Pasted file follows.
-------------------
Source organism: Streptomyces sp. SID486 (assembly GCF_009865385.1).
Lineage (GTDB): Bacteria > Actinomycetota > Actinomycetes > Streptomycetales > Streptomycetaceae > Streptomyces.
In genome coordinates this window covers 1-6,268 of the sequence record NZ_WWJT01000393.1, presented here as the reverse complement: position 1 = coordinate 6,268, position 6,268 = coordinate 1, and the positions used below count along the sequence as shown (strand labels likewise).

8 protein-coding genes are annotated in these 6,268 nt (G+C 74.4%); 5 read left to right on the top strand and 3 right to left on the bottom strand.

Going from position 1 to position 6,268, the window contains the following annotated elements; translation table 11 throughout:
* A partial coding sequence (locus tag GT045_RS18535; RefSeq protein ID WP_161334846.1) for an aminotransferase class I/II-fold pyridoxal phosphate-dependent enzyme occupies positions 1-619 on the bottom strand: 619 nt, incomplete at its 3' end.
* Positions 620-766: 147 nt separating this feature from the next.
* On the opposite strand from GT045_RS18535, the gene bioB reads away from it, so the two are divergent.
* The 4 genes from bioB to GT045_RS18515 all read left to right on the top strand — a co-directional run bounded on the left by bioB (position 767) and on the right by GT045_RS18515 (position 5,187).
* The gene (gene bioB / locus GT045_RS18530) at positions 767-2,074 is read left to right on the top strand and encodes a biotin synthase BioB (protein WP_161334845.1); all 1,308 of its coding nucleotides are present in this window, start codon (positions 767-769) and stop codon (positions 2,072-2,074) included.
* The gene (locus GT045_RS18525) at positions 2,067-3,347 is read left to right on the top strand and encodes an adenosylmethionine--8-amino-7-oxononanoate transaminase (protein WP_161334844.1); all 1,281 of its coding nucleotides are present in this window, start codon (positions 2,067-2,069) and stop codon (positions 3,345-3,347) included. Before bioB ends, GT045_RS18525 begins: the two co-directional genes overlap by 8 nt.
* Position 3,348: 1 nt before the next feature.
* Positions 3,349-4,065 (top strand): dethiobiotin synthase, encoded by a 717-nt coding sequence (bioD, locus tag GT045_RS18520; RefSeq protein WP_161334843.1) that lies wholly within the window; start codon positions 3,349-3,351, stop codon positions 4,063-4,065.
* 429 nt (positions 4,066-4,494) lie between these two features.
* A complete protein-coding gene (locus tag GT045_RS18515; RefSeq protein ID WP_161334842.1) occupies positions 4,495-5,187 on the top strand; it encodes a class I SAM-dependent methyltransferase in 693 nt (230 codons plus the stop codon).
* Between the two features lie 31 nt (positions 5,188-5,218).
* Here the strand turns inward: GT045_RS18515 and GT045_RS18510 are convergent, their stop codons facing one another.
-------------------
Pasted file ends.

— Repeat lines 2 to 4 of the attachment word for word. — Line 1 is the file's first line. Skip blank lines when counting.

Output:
Lineage (GTDB): Bacteria > Actinomycetota > Actinomycetes > Streptomycetales > Streptomycetaceae > Streptomyces.
In genome coordinates this window covers 1-6,268 of the sequence record NZ_WWJT01000393.1, presented here as the reverse complement: position 1 = coordinate 6,268, position 6,268 = coordinate 1, and the positions used below count along the sequence as shown (strand labels likewise).

8 protein-coding genes are annotated in these 6,268 nt (G+C 74.4%); 5 read left to right on the top strand and 3 right to left on the bottom strand.